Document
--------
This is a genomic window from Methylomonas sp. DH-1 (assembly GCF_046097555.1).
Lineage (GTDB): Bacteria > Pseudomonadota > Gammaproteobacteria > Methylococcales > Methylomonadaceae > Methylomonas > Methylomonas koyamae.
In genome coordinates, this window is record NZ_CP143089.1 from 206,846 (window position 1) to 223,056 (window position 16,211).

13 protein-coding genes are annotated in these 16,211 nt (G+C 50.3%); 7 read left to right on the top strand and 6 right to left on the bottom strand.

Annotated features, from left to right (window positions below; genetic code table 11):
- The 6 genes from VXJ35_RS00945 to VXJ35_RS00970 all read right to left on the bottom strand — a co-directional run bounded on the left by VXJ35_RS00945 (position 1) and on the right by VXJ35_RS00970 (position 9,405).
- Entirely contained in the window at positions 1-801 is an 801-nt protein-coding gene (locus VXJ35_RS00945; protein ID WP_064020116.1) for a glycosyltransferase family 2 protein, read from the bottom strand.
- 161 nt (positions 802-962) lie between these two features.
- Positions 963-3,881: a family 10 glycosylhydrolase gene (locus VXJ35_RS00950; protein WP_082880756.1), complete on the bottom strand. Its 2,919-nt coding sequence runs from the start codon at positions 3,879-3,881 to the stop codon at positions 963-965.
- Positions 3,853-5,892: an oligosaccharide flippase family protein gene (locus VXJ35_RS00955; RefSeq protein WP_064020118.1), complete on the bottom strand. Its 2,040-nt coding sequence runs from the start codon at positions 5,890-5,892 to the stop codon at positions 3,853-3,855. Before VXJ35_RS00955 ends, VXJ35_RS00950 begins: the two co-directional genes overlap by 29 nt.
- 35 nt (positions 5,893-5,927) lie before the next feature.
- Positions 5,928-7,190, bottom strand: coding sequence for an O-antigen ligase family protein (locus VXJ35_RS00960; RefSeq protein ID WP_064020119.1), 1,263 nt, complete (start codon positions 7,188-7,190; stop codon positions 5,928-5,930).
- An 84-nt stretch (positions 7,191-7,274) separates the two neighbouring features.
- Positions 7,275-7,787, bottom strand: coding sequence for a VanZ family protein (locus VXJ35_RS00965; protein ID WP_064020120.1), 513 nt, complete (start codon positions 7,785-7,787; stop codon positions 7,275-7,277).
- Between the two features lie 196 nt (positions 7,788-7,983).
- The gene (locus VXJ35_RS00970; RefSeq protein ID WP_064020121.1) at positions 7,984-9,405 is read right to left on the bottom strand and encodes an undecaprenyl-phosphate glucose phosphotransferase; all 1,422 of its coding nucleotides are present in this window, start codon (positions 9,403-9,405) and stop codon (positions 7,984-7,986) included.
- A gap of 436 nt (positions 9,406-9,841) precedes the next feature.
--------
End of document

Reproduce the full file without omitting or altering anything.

This is a genomic window from Methylomonas sp. DH-1 (assembly GCF_046097555.1).
Lineage (GTDB): Bacteria > Pseudomonadota > Gammaproteobacteria > Methylococcales > Methylomonadaceae > Methylomonas > Methylomonas koyamae.
In genome coordinates, this window is record NZ_CP143089.1 from 206,846 (window position 1) to 223,056 (window position 16,211).

13 protein-coding genes are annotated in these 16,211 nt (G+C 50.3%); 7 read left to right on the top strand and 6 right to left on the bottom strand.

Annotated features, from left to right (window positions below; genetic code table 11):
- The 6 genes from VXJ35_RS00945 to VXJ35_RS00970 all read right to left on the bottom strand — a co-directional run bounded on the left by VXJ35_RS00945 (position 1) and on the right by VXJ35_RS00970 (position 9,405).
- Entirely contained in the window at positions 1-801 is an 801-nt protein-coding gene (locus VXJ35_RS00945; protein ID WP_064020116.1) for a glycosyltransferase family 2 protein, read from the bottom strand.
- 161 nt (positions 802-962) lie between these two features.
- Positions 963-3,881: a family 10 glycosylhydrolase gene (locus VXJ35_RS00950; protein WP_082880756.1), complete on the bottom strand. Its 2,919-nt coding sequence runs from the start codon at positions 3,879-3,881 to the stop codon at positions 963-965.
- Positions 3,853-5,892: an oligosaccharide flippase family protein gene (locus VXJ35_RS00955; RefSeq protein WP_064020118.1), complete on the bottom strand. Its 2,040-nt coding sequence runs from the start codon at positions 5,890-5,892 to the stop codon at positions 3,853-3,855. Before VXJ35_RS00955 ends, VXJ35_RS00950 begins: the two co-directional genes overlap by 29 nt.
- 35 nt (positions 5,893-5,927) lie before the next feature.
- Positions 5,928-7,190, bottom strand: coding sequence for an O-antigen ligase family protein (locus VXJ35_RS00960; RefSeq protein ID WP_064020119.1), 1,263 nt, complete (start codon positions 7,188-7,190; stop codon positions 5,928-5,930).
- An 84-nt stretch (positions 7,191-7,274) separates the two neighbouring features.
- Positions 7,275-7,787, bottom strand: coding sequence for a VanZ family protein (locus VXJ35_RS00965; protein ID WP_064020120.1), 513 nt, complete (start codon positions 7,785-7,787; stop codon positions 7,275-7,277).
- Between the two features lie 196 nt (positions 7,788-7,983).
- The gene (locus VXJ35_RS00970; RefSeq protein ID WP_064020121.1) at positions 7,984-9,405 is read right to left on the bottom strand and encodes an undecaprenyl-phosphate glucose phosphotransferase; all 1,422 of its coding nucleotides are present in this window, start codon (positions 9,403-9,405) and stop codon (positions 7,984-7,986) included.
- A gap of 436 nt (positions 9,406-9,841) precedes the next feature.